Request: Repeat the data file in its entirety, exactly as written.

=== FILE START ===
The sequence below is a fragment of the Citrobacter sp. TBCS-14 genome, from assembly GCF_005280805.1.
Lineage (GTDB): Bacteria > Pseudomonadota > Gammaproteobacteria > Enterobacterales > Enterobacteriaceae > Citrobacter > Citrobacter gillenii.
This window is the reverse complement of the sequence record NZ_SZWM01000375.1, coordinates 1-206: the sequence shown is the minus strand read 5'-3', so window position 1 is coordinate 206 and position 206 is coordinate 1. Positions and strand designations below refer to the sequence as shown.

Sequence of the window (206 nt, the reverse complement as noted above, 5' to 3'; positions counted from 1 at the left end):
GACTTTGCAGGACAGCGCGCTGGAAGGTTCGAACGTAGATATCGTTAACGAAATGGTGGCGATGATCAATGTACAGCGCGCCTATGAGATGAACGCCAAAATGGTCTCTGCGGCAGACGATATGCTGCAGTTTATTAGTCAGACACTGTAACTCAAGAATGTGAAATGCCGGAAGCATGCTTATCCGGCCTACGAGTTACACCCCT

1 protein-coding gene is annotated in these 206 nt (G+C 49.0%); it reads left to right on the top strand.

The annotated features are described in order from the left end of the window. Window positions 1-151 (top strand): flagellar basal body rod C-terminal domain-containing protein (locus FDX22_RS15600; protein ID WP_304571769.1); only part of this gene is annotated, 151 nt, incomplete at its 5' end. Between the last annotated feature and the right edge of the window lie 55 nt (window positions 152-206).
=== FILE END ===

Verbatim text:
The sequence below is a fragment of the Citrobacter sp. TBCS-14 genome, from assembly GCF_005280805.1.
Lineage (GTDB): Bacteria > Pseudomonadota > Gammaproteobacteria > Enterobacterales > Enterobacteriaceae > Citrobacter > Citrobacter gillenii.
This window is the reverse complement of the sequence record NZ_SZWM01000375.1, coordinates 1-206: the sequence shown is the minus strand read 5'-3', so window position 1 is coordinate 206 and position 206 is coordinate 1. Positions and strand designations below refer to the sequence as shown.

Sequence of the window (206 nt, the reverse complement as noted above, 5' to 3'; positions counted from 1 at the left end):
GACTTTGCAGGACAGCGCGCTGGAAGGTTCGAACGTAGATATCGTTAACGAAATGGTGGCGATGATCAATGTACAGCGCGCCTATGAGATGAACGCCAAAATGGTCTCTGCGGCAGACGATATGCTGCAGTTTATTAGTCAGACACTGTAACTCAAGAATGTGAAATGCCGGAAGCATGCTTATCCGGCCTACGAGTTACACCCCT

1 protein-coding gene is annotated in these 206 nt (G+C 49.0%); it reads left to right on the top strand.

The annotated features are described in order from the left end of the window. Window positions 1-151 (top strand): flagellar basal body rod C-terminal domain-containing protein (locus FDX22_RS15600; protein ID WP_304571769.1); only part of this gene is annotated, 151 nt, incomplete at its 5' end. Between the last annotated feature and the right edge of the window lie 55 nt (window positions 152-206).